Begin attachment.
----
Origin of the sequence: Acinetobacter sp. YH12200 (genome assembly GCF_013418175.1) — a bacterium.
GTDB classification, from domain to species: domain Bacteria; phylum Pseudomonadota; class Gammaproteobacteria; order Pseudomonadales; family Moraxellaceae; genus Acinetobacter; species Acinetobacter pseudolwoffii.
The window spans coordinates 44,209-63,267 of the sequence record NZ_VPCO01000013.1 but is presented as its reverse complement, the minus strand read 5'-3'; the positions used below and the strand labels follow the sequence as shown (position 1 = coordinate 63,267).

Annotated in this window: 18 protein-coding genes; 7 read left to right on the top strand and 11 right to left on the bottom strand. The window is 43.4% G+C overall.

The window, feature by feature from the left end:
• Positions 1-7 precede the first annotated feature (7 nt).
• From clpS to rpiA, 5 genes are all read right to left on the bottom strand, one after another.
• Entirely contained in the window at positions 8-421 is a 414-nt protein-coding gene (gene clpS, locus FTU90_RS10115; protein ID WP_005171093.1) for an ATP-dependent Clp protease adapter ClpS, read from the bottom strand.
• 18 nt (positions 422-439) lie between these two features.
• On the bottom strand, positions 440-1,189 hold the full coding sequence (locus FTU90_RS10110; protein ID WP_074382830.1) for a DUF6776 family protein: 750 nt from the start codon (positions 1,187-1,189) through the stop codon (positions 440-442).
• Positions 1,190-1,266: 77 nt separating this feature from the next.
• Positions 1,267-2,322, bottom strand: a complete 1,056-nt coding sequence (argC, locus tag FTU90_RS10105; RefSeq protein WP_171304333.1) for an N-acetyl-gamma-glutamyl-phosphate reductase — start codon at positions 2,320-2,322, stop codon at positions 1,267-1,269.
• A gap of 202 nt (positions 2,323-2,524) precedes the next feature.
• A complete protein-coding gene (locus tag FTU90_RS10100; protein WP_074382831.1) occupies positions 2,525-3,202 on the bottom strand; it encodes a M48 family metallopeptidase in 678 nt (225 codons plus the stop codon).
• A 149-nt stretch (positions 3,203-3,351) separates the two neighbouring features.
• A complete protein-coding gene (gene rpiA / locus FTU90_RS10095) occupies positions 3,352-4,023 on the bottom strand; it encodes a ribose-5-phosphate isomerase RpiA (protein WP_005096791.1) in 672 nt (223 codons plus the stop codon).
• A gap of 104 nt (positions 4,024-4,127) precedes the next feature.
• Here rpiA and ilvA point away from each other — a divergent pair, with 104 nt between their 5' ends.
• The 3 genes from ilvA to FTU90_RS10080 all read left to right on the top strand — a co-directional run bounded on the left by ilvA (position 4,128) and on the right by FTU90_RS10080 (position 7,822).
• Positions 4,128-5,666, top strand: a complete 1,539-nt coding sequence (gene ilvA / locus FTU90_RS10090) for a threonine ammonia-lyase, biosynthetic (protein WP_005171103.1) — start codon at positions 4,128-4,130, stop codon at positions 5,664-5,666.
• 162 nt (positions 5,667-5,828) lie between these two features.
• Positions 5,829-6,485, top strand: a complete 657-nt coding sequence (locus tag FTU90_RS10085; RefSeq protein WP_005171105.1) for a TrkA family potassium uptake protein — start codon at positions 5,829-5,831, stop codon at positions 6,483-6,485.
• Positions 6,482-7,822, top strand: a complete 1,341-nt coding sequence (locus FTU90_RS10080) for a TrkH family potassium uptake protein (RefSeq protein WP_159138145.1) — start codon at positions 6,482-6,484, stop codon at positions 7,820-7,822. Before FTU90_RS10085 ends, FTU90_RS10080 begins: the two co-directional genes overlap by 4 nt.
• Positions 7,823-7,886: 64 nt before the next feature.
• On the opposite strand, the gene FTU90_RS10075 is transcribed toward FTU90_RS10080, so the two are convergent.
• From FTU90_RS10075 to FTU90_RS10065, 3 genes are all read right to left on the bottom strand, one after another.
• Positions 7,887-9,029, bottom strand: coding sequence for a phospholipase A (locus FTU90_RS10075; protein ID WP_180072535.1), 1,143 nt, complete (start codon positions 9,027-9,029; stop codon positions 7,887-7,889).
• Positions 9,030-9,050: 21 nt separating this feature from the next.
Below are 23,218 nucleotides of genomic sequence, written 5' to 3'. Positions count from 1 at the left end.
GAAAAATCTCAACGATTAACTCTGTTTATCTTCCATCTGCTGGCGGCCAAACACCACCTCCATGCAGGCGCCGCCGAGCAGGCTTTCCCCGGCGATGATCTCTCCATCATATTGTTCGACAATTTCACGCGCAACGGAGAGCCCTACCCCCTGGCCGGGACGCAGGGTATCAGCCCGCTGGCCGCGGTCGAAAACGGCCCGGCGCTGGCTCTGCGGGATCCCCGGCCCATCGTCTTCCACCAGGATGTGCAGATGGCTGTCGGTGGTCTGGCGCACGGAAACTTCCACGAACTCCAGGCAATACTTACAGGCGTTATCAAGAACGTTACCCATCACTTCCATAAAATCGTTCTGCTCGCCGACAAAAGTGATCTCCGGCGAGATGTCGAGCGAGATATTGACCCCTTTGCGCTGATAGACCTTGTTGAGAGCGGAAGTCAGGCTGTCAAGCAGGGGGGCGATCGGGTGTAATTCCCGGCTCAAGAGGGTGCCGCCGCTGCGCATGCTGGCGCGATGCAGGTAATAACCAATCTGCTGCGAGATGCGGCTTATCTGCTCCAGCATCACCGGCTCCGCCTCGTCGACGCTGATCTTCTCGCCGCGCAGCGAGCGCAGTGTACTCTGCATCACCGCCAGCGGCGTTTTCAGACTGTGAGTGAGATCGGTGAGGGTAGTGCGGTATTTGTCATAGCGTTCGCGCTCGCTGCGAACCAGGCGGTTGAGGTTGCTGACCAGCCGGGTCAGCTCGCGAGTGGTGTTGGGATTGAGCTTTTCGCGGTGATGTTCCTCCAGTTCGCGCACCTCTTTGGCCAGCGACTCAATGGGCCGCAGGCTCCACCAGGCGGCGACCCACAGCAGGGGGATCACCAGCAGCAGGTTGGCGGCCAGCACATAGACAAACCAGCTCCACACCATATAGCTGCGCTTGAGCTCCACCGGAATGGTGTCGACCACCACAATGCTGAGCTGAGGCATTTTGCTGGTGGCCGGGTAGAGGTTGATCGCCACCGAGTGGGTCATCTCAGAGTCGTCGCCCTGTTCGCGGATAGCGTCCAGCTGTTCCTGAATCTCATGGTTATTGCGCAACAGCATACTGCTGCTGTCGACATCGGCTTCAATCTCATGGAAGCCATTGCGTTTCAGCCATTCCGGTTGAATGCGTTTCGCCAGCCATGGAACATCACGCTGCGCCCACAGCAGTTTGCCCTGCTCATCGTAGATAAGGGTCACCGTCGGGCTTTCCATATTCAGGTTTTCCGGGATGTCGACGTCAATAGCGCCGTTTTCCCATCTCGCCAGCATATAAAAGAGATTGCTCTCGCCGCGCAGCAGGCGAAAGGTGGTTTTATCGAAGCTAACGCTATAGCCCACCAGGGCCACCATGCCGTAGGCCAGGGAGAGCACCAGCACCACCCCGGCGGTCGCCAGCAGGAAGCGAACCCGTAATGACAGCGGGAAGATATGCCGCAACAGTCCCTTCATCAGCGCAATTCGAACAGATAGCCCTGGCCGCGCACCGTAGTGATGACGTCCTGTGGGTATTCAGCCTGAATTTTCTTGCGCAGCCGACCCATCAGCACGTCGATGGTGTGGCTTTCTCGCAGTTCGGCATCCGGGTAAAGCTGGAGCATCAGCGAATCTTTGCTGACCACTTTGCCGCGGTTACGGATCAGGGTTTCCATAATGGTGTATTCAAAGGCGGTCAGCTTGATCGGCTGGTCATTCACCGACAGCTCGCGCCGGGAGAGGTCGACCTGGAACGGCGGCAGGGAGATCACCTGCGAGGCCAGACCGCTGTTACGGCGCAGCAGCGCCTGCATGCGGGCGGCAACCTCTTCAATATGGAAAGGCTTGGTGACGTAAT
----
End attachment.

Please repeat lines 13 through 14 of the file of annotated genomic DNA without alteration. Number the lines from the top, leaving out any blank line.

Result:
• A gap of 202 nt (positions 2,323-2,524) precedes the next feature.
• A complete protein-coding gene (locus tag FTU90_RS10100; protein WP_074382831.1) occupies positions 2,525-3,202 on the bottom strand; it encodes a M48 family metallopeptidase in 678 nt (225 codons plus the stop codon).